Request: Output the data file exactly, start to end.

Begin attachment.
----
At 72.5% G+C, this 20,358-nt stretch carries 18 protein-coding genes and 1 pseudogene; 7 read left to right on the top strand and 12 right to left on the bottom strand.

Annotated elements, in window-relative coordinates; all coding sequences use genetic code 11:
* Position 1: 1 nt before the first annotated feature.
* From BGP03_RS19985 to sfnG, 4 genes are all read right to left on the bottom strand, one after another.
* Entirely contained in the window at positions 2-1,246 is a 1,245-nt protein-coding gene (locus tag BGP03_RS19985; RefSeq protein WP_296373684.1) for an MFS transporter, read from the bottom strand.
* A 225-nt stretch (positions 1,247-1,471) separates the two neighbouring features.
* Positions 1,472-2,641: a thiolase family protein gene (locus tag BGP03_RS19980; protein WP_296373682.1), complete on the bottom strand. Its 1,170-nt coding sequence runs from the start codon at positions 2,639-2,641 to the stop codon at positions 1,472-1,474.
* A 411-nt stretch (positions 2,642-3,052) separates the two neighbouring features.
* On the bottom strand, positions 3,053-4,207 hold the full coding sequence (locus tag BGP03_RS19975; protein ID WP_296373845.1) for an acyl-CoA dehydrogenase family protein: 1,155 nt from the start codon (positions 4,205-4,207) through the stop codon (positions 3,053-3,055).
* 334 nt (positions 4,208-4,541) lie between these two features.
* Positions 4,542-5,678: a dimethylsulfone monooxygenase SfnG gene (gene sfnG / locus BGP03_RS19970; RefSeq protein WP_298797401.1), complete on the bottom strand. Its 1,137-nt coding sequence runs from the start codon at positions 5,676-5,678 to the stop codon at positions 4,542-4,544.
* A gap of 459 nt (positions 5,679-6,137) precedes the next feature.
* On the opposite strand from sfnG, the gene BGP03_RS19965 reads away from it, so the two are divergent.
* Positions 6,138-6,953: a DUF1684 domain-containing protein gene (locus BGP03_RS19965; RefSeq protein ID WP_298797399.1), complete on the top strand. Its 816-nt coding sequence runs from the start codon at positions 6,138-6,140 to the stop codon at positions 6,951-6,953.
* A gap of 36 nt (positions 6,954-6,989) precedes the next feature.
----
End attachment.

At 72.5% G+C, this 20,358-nt stretch carries 18 protein-coding genes and 1 pseudogene; 7 read left to right on the top strand and 12 right to left on the bottom strand.

Annotated elements, in window-relative coordinates; all coding sequences use genetic code 11:
* Position 1: 1 nt before the first annotated feature.
* From BGP03_RS19985 to sfnG, 4 genes are all read right to left on the bottom strand, one after another.
* Entirely contained in the window at positions 2-1,246 is a 1,245-nt protein-coding gene (locus tag BGP03_RS19985; RefSeq protein WP_296373684.1) for an MFS transporter, read from the bottom strand.
* A 225-nt stretch (positions 1,247-1,471) separates the two neighbouring features.
* Positions 1,472-2,641: a thiolase family protein gene (locus tag BGP03_RS19980; protein WP_296373682.1), complete on the bottom strand. Its 1,170-nt coding sequence runs from the start codon at positions 2,639-2,641 to the stop codon at positions 1,472-1,474.
* A 411-nt stretch (positions 2,642-3,052) separates the two neighbouring features.
* On the bottom strand, positions 3,053-4,207 hold the full coding sequence (locus tag BGP03_RS19975; protein ID WP_296373845.1) for an acyl-CoA dehydrogenase family protein: 1,155 nt from the start codon (positions 4,205-4,207) through the stop codon (positions 3,053-3,055).
* 334 nt (positions 4,208-4,541) lie between these two features.
* Positions 4,542-5,678: a dimethylsulfone monooxygenase SfnG gene (gene sfnG / locus BGP03_RS19970; RefSeq protein WP_298797401.1), complete on the bottom strand. Its 1,137-nt coding sequence runs from the start codon at positions 5,676-5,678 to the stop codon at positions 4,542-4,544.
* A gap of 459 nt (positions 5,679-6,137) precedes the next feature.
* On the opposite strand from sfnG, the gene BGP03_RS19965 reads away from it, so the two are divergent.
* Positions 6,138-6,953: a DUF1684 domain-containing protein gene (locus BGP03_RS19965; RefSeq protein ID WP_298797399.1), complete on the top strand. Its 816-nt coding sequence runs from the start codon at positions 6,138-6,140 to the stop codon at positions 6,951-6,953.
* A gap of 36 nt (positions 6,954-6,989) precedes the next feature.